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NBA Sunday: Pelicans Set to Soar Out West

With Anthony Davis and Alvin Gentry, the Pelicans hope to prove they belong with the elite teams out West.

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He seemed comfortable enough. He answered the questions that were being asked of him with a candor that seemed so sincere. He smiled frequently, chuckled often and frowned not once.

With a simple, black crew neck sweater, Anthony Davis fielded questions from all around, but today, he fields the biggest of them all.

What’s next for the New Orleans Pelicans—his team?

Yes, he seemed quite comfortable in New York City. Davis was making his second consecutive All-Star appearance and had already endured a grueling availability schedule that had him a bit exhausted. But he took it all in stride.

“I can’t wait until it’s all over,” he told me, then.

But now, for Davis, it is all just beginning.

Back then, his New Orleans Pelicans were still mostly regarded as a team that was searching for itself and attempting to find its way in the gauntlet that has become the NBA’s Western Conference. But with Davis showing appreciable improvement, with the well-experienced Alvin Gentry assuming the bench and what seems to be an improving core around him, the Pelicans can suddenly look around at the Western Conference and see where they fit in.

They can watch as the Dallas Mavericks and Portland Trail Blazers morph and wonder what it means for their place within the pecking order of the conference. And now, collectively, the NBA world can look at New Orleans and wonder if the Pelicans can do their best impression of a Phoenix and take flight.

* * * * *

Lanky and rangy, Davis made a name for himself while spending his one year at the University of Kentucky. On his broad shoulders, with the help of teammate Michael Kidd-Gilchrist, Davis carried John Calipari and his Wildcats to the 2012 NCAA Championship.

By the time the season ended, Davis was more than a lock for the first overall selection of the 2012 NBA Draft—he was a prospect who was regarded as being a surefire Hall-of-Famer. His unique blend of court vision, agility, size, timing and instincts had not been seen since Kevin Garnett. Unlike Garnett, though, Davis had grown up in the age of social media and advanced statistics. By the time he began the pre-draft process, Davis had already been under tremendous pressure to be more than “a contributor” at the NBA level. We all already knew that as one of the most decorated pre-professional players in American basketball history that he would not only be asked to help a floundering franchise, he would be asked to rescue it.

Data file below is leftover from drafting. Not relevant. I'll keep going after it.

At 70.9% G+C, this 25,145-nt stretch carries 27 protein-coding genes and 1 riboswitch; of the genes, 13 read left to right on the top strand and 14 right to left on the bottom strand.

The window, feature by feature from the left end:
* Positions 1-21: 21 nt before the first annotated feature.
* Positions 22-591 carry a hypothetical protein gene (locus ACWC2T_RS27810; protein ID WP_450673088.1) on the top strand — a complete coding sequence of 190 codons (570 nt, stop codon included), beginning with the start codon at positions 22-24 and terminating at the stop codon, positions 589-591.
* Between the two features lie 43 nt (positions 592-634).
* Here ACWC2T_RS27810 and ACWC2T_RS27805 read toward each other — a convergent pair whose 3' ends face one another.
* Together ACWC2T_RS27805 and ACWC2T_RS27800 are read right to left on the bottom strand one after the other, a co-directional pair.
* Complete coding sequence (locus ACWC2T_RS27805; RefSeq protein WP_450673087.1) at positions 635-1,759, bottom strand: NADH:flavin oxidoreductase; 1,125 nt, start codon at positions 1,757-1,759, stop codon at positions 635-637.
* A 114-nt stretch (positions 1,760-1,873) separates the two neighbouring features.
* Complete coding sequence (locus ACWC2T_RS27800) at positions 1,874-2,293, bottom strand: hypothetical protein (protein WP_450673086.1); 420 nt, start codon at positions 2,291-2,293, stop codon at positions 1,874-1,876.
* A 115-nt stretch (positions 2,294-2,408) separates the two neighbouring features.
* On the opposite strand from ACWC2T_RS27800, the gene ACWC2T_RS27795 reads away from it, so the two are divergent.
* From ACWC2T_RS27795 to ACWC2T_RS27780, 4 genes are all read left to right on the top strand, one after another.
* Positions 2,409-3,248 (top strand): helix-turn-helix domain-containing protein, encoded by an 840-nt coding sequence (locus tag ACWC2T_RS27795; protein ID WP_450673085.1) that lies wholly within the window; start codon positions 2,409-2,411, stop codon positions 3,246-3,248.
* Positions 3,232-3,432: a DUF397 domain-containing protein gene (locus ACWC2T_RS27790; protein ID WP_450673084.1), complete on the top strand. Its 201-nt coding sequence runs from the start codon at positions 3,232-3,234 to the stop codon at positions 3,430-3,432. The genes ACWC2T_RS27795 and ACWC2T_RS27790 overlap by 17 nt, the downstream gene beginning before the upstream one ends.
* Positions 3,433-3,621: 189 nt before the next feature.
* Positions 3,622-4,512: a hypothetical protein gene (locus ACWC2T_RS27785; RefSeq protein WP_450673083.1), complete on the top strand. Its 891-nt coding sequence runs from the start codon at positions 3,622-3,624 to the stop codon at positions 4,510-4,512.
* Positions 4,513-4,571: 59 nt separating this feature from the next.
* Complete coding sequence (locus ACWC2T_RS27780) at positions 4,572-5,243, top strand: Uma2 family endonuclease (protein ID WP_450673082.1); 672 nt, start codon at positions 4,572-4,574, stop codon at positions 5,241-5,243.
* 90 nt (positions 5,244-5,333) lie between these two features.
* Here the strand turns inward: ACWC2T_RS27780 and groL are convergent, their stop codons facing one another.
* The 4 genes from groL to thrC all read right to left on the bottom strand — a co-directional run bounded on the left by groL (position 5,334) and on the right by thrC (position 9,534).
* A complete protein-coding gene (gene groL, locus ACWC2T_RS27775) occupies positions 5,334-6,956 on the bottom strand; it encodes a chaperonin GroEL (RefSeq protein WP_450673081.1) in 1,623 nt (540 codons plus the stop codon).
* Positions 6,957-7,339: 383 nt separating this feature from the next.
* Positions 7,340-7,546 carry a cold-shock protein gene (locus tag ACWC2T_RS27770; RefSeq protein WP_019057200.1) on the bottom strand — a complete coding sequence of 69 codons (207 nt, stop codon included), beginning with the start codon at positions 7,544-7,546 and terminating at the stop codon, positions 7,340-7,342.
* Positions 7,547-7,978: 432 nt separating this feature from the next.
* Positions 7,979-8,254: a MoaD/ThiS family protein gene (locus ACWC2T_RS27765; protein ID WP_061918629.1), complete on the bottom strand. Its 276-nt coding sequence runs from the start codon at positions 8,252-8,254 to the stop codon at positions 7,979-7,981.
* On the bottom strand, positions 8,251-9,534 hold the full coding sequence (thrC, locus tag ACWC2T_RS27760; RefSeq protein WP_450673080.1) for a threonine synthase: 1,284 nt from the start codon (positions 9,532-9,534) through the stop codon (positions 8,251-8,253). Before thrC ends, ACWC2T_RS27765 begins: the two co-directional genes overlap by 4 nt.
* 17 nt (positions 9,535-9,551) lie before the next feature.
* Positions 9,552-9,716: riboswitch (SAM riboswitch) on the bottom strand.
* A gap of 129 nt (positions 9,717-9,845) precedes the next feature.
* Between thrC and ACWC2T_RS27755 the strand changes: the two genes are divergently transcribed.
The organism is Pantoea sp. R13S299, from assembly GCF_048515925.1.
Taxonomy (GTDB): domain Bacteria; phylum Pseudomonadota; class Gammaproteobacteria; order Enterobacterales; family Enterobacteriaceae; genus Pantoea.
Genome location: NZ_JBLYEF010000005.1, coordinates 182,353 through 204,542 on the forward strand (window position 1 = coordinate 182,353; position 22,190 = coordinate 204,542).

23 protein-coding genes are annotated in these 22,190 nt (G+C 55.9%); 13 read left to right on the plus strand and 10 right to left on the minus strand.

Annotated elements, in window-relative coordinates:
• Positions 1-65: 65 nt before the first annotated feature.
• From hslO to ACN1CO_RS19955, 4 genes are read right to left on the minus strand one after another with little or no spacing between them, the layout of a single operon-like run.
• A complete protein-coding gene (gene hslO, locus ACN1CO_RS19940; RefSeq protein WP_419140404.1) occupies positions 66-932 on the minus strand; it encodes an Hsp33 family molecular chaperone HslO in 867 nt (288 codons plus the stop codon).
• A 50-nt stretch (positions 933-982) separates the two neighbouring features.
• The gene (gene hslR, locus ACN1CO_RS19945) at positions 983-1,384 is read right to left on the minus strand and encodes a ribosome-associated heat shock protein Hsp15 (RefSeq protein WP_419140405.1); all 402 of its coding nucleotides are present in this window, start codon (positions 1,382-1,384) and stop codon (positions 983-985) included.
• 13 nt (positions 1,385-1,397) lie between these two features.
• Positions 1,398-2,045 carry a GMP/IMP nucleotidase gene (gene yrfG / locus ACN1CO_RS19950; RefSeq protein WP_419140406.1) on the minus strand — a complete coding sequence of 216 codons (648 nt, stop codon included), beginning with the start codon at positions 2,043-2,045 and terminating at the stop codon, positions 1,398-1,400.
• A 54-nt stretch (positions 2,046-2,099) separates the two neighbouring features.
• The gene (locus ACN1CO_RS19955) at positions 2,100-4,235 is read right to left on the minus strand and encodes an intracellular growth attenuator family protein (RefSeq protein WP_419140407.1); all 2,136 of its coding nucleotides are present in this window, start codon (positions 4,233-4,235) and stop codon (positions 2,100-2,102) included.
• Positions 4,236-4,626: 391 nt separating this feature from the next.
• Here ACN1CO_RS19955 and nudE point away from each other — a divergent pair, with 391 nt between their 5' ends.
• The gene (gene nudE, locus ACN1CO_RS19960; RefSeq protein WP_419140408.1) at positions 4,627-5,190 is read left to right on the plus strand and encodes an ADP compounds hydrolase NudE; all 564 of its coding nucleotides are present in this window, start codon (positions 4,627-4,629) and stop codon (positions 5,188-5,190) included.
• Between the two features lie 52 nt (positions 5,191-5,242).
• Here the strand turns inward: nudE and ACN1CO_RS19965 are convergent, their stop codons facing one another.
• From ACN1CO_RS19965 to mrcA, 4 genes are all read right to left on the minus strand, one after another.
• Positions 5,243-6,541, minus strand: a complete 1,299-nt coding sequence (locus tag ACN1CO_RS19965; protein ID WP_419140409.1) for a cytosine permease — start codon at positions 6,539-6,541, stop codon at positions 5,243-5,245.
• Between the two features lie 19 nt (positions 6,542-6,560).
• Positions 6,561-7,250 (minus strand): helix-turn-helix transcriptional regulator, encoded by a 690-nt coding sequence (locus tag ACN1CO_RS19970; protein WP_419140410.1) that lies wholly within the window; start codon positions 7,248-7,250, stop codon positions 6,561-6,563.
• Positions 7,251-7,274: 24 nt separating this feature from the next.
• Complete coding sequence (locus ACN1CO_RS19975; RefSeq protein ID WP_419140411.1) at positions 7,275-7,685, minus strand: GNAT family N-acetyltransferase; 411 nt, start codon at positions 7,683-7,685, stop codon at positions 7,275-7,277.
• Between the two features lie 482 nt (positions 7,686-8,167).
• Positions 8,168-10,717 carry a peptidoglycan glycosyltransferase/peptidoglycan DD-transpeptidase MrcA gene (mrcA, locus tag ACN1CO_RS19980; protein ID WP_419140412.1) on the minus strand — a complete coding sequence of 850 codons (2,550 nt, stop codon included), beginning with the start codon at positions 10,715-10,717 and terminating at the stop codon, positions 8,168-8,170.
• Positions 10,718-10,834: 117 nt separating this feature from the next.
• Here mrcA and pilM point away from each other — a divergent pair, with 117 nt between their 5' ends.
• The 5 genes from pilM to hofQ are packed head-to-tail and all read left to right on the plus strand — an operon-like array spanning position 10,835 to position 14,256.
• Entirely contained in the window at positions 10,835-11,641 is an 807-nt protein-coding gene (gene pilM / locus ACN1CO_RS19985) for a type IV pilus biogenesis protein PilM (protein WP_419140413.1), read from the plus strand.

Two Hall-of-Fame head coaches were amongst the earliest believers in Davis. Bob Knight called Davis “a young Bill Russell” and suggested that Davis, like Russell, would go on to be one of the most valuable players not only in basketball history, but in all of team sports.

Larry Brown, someone who has seen and done just about everything there is to be seen and done in the game of basketball, developed a long-standing reputation of being hard on young players. As an NBA coach, Brown was renowned amongst players as preaching the mantra of “playing the right way,” and whether he would admit it or not, the evidence suggests that Brown felt that the younger players of the current generation had no idea about how basketball was “supposed” to be played.

In that regard, then, it was especially noteworthy for the coach to bestow epic praise upon Davis.

“When Davis enters the draft… the team that gets him, they’re gonna win over 50 games,” Brown said on an ESPN radio show back in April 2012. “He’s that good.”

The coach gushed even more, putting Davis into the class of all-time greats.

“When I was growing up, I saw Oscar [Robertson] get 56 in the Garden,” Brown said. “I’ve watched Wilt [Chamberlain] forever. I saw [Bill] Russell in the Holiday Festival when I was a young kid. Davis is in that class.”

After watching Davis over the past three years, we now know that Brown was wrong about at least one thing, as the Pelicans managed just 27 wins in Davis’ rookie year.

Over that duration, though, his steady growth—his ball-handling, midrange shooting and post-game, especially—has been eye-opening. After putting together a jaw-InsideAnthonyDavisdropping 2014-15 season which saw him turn in per-game averages of 24.4 points, 10.2 rebounds, 2.2 assists, 1.5 steals and 2.9 blocks, Davis led his Pelicans to the eighth seed in the Western Conference playoffs. It was the first time the franchise had qualified for the postseason since 2011—back when Chris Paul was patrolling the perimeter.

For it all, Davis placed fifth in the Most Valuable Player Award balloting, finishing behind Stephen Curry, James Harden, LeBron James and Russell Westbrook, respectively. With that to his name, there is simply no objective measure by which one can claim Davis to not be a “superstar.”